A local attorney who has negotiated oil-drilling lease options for Athens County residents, which are potentially worth more than $100 million in up-front payments, started informing his affected clients Friday that they probably won't be able to close the deal on March 15, as had been anticipated.
However, attorney John Lavelle assured his clients, the company that signed the lease options is still actively trying to sell them to a big corporate investor, and has asked Lavelle to try to get the options extended by a little more than two months, to May 18.
In a confidential message, obtained by The Athens NEWS from one of the landowners, attorney John Lavelle informed the hundreds of people who have signed lease options with the West-Virginia-based Cunningham Energy that these options will probably expire on March 15. The message, which is apparently being sent to all those landowners who signed leases with Cunningham based on terms negotiated by Lavelle's firm, was not obtained by The NEWS through Lavelle or anyone in his office, but instead from one of its recipients. Lavelle himself has signed an oil and gas lease with Cunningham.
Though the current leases will probably expire, the message says, Cunningham "has presented the entire lease package, supported by the most up-to-date geological information available, to over 130 of the largest companies in the world," and is in "intense negotiations with a viable joint venture partner" to fund oil drilling in the Athens County acreage. This likely occurred at the huge NAPE exposition in Houston last month, though The NEWS couldn't confirm this. At least two other firms representing large Athens County landowner groups were present at the expo, shopping their acreage.
The negotiations with a "viable joint venture partner," claims Lavelle in the letter, are expected to result in a deal to buy the leases within seven to 10 days, followed by a closing within 45 to 60 days after that. The attorney declined comment Saturday.
Up till now, Cunningham has been saying that it had a big investor waiting in the wings ready to do a joint venture to drill in Athens County. If so, this apparently has fallen through. And early on, a Cunningham spokesman said the company never intended to do the drilling in Athens County itself. In the oil and gas business, it's common for big lease parcels to change hands at least once, and sometimes more than that, before any drilling actually occurs.
March 15 was the date that Cunningham had set for either finalizing or abandoning oil-and-gas drilling leases for more than 40,000 acres in Athens County. The terms of these leases were based on a lease template negotiated by Lavelle.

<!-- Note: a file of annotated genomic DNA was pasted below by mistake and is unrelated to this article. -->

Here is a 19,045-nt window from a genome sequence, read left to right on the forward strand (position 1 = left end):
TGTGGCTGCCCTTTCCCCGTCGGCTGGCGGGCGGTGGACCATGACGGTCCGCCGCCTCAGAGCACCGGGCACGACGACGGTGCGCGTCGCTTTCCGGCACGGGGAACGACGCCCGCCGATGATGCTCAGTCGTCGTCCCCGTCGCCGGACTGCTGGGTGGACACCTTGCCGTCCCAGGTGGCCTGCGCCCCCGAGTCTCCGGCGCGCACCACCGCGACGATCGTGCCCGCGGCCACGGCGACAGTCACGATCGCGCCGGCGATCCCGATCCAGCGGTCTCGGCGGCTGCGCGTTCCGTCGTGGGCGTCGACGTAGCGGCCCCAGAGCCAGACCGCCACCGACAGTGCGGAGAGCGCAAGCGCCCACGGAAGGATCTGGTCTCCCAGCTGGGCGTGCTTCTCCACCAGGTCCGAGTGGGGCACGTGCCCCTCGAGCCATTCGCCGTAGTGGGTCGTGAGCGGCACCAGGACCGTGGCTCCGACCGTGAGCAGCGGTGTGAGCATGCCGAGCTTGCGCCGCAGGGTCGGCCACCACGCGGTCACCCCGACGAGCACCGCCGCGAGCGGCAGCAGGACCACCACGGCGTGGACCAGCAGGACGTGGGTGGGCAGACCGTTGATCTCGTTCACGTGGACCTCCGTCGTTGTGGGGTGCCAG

The terms Lavelle worked out called for a $2,500-per-acre signing payment, plus 16 percent royalties on gross oil production.
Cunningham has been the most visible player locking up acreage for drilling in Athens County. The target the company is interested in is the Utica shale, located about a mile-and-a-half underneath the county, and believed to contain oil that can be profitably extracted using the relatively new "horizontal hydraulic fracturing" method of drilling. However, what eventually happens will depend heavily on the results of wells drilled in counties to the northeast of here, and test wells drilled in this county. So far, the producing Utica shale wells closest to Athens County are in Monroe County, northeast of Marietta.
In his letter to his clients, Lavelle said he had good news and bad news.
The bad news was, of course, that the March 15 deadline was likely to see, not a huge money payout to the lucky local landowners, but the lapsing of the lease options.
The good news, Lavelle hastened to add, is that Cunningham tells him there's a particular company who's now talking seriously to Cunningham. Part of the need for delay, he said, is that this unnamed venture partner "wants to independently confirm title to the properties" and also do its own geological testing.
Lavelle told his clients in the letter that he has made clear to Cunningham it's a big task to get more than 500 lessors to agree to a time extension in less than a week. Therefore, he said, Cunningham has indicated it's willing to sweeten the terms of the leases to keep people on board.
The company, according to Lavelle's letter, is willing to up the royalty payments by one-half percent, to 16.5, for anyone who says by March 15 that they're willing to hang on until May 18 to finalize the deal.